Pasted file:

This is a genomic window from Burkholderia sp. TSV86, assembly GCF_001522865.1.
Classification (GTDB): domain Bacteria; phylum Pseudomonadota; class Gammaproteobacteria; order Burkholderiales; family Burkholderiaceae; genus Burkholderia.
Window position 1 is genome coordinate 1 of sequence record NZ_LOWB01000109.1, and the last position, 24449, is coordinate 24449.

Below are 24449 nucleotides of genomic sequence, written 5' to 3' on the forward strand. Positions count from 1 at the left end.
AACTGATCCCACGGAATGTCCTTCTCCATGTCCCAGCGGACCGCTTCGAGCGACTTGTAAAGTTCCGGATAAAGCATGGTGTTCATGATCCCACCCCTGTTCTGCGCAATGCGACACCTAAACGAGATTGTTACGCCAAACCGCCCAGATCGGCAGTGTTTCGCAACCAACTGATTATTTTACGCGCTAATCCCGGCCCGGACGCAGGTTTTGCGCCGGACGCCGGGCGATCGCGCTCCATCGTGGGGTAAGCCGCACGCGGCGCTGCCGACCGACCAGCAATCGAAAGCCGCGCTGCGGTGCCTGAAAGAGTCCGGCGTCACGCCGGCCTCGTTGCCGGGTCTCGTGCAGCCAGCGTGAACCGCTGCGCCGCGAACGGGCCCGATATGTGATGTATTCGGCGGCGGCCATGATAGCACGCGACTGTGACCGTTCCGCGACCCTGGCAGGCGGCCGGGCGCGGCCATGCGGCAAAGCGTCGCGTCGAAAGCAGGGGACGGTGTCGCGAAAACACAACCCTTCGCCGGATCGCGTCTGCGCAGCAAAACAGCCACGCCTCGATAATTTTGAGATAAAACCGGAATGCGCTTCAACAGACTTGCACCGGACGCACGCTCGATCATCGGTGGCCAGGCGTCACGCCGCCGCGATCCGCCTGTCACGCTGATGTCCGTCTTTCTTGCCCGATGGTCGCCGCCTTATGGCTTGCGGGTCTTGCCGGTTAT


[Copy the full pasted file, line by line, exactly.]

This is a genomic window from Burkholderia sp. TSV86, assembly GCF_001522865.1.
Classification (GTDB): domain Bacteria; phylum Pseudomonadota; class Gammaproteobacteria; order Burkholderiales; family Burkholderiaceae; genus Burkholderia.
Window position 1 is genome coordinate 1 of sequence record NZ_LOWB01000109.1, and the last position, 24449, is coordinate 24449.

Below are 24449 nucleotides of genomic sequence, written 5' to 3' on the forward strand. Positions count from 1 at the left end.
AACTGATCCCACGGAATGTCCTTCTCCATGTCCCAGCGGACCGCTTCGAGCGACTTGTAAAGTTCCGGATAAAGCATGGTGTTCATGATCCCACCCCTGTTCTGCGCAATGCGACACCTAAACGAGATTGTTACGCCAAACCGCCCAGATCGGCAGTGTTTCGCAACCAACTGATTATTTTACGCGCTAATCCCGGCCCGGACGCAGGTTTTGCGCCGGACGCCGGGCGATCGCGCTCCATCGTGGGGTAAGCCGCACGCGGCGCTGCCGACCGACCAGCAATCGAAAGCCGCGCTGCGGTGCCTGAAAGAGTCCGGCGTCACGCCGGCCTCGTTGCCGGGTCTCGTGCAGCCAGCGTGAACCGCTGCGCCGCGAACGGGCCCGATATGTGATGTATTCGGCGGCGGCCATGATAGCACGCGACTGTGACCGTTCCGCGACCCTGGCAGGCGGCCGGGCGCGGCCATGCGGCAAAGCGTCGCGTCGAAAGCAGGGGACGGTGTCGCGAAAACACAACCCTTCGCCGGATCGCGTCTGCGCAGCAAAACAGCCACGCCTCGATAATTTTGAGATAAAACCGGAATGCGCTTCAACAGACTTGCACCGGACGCACGCTCGATCATCGGTGGCCAGGCGTCACGCCGCCGCGATCCGCCTGTCACGCTGATGTCCGTCTTTCTTGCCCGATGGTCGCCGCCTTATGGCTTGCGGGTCTTGCCGGTTAT